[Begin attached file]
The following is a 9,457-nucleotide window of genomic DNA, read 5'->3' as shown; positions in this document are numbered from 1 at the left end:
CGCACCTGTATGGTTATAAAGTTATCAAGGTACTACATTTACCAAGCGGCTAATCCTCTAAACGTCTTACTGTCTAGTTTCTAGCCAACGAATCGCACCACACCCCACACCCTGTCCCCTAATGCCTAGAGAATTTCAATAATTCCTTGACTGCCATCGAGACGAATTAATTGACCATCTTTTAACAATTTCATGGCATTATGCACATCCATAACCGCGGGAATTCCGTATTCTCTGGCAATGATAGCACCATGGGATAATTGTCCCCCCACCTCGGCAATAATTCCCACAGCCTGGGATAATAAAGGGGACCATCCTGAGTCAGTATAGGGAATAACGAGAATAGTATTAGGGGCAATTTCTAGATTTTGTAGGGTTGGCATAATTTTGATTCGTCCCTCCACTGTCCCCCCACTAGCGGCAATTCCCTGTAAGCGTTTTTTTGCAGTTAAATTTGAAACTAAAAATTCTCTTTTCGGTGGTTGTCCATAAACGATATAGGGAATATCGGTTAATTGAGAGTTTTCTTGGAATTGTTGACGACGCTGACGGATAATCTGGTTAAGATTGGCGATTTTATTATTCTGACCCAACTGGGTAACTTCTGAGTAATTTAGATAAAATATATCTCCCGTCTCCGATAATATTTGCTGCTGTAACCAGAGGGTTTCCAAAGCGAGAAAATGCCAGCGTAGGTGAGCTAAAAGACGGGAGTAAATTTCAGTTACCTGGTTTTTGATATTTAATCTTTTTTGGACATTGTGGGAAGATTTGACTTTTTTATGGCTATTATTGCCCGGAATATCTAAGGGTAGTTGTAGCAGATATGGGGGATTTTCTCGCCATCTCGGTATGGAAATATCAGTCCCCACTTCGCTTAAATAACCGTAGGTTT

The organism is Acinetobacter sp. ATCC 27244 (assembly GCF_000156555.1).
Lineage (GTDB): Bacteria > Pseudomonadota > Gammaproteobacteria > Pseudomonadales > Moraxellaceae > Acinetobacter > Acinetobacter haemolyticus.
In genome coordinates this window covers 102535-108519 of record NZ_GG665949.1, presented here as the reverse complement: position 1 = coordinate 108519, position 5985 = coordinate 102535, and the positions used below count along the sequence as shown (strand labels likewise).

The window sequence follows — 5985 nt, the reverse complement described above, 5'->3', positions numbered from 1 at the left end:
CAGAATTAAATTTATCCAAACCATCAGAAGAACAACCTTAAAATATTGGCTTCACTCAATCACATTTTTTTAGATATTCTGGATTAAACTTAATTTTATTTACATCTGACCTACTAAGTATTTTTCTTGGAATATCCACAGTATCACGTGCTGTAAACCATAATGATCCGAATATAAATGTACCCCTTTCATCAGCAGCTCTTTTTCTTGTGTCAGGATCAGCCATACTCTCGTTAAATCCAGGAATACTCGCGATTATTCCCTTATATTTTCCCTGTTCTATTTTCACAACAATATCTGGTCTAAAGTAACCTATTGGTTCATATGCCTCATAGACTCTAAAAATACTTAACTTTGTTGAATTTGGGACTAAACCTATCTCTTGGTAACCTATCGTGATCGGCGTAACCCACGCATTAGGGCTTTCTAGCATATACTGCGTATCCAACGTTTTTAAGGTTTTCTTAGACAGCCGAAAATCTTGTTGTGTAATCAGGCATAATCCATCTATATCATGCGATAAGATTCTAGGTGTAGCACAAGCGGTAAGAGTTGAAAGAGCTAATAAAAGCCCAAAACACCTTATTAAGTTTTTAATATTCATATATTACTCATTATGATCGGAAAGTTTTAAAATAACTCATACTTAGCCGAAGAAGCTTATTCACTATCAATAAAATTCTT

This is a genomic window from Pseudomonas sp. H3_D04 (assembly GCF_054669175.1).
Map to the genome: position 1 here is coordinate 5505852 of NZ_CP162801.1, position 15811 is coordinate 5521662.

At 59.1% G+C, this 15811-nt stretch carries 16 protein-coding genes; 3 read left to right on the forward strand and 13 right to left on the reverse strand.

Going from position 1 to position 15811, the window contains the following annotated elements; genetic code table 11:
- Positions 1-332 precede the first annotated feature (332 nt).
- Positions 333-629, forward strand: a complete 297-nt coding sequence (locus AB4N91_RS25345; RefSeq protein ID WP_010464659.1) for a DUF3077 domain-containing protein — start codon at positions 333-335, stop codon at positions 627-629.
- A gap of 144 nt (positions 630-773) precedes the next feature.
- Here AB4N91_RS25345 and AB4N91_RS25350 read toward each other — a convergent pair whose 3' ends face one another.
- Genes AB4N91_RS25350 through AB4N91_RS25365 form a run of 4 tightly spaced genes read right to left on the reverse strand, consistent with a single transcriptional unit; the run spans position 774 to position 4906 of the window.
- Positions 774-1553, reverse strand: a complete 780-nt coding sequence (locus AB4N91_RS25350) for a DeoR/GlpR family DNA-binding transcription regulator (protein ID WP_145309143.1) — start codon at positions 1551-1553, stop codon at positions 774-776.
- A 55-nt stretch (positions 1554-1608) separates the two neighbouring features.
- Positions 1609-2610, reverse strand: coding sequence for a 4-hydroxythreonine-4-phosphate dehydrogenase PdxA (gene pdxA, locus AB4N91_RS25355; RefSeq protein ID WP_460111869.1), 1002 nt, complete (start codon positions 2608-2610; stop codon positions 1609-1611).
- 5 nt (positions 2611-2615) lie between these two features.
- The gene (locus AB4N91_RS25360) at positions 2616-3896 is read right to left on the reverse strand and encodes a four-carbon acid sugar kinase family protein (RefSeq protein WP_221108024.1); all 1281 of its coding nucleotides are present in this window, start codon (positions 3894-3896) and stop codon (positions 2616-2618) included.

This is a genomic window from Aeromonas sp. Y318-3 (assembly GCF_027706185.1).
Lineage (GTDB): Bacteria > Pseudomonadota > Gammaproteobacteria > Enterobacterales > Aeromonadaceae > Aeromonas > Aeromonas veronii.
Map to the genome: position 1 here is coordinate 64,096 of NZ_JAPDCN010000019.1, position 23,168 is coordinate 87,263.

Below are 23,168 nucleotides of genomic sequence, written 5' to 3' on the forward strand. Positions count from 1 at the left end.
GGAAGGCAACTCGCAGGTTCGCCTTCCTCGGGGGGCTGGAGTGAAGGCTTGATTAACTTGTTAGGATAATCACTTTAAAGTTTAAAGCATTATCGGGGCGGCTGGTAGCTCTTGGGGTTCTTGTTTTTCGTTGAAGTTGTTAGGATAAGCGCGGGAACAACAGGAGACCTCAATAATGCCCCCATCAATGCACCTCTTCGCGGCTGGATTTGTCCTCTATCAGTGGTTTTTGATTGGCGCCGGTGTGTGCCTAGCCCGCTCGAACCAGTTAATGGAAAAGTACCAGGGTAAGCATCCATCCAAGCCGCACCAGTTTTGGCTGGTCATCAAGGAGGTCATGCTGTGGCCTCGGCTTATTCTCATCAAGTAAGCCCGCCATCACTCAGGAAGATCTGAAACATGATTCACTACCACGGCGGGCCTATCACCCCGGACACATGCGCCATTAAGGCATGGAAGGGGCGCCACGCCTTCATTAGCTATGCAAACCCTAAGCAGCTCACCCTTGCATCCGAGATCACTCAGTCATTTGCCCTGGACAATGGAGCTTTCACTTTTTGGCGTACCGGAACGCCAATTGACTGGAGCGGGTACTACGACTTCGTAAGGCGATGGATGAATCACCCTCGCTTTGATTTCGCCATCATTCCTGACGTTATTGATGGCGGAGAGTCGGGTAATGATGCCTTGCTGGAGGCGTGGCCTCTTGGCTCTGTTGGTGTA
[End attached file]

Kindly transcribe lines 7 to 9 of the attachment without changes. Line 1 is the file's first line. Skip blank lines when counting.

CAGAATTAAATTTATCCAAACCATCAGAAGAACAACCTTAAAATATTGGCTTCACTCAATCACATTTTTTTAGATATTCTGGATTAAACTTAATTTTATTTACATCTGACCTACTAAGTATTTTTCTTGGAATATCCACAGTATCACGTGCTGTAAACCATAATGATCCGAATATAAATGTACCCCTTTCATCAGCAGCTCTTTTTCTTGTGTCAGGATCAGCCATACTCTCGTTAAATCCAGGAATACTCGCGATTATTCCCTTATATTTTCCCTGTTCTATTTTCACAACAATATCTGGTCTAAAGTAACCTATTGGTTCATATGCCTCATAGACTCTAAAAATACTTAACTTTGTTGAATTTGGGACTAAACCTATCTCTTGGTAACCTATCGTGATCGGCGTAACCCACGCATTAGGGCTTTCTAGCATATACTGCGTATCCAACGTTTTTAAGGTTTTCTTAGACAGCCGAAAATCTTGTTGTGTAATCAGGCATAATCCATCTATATCATGCGATAAGATTCTAGGTGTAGCACAAGCGGTAAGAGTTGAAAGAGCTAATAAAAGCCCAAAACACCTTATTAAGTTTTTAATATTCATATATTACTCATTATGATCGGAAAGTTTTAAAATAACTCATACTTAGCCGAAGAAGCTTATTCACTATCAATAAAATTCTT

This is a genomic window from Pseudomonas sp. H3_D04 (assembly GCF_054669175.1).
Map to the genome: position 1 here is coordinate 5505852 of NZ_CP162801.1, position 15811 is coordinate 5521662.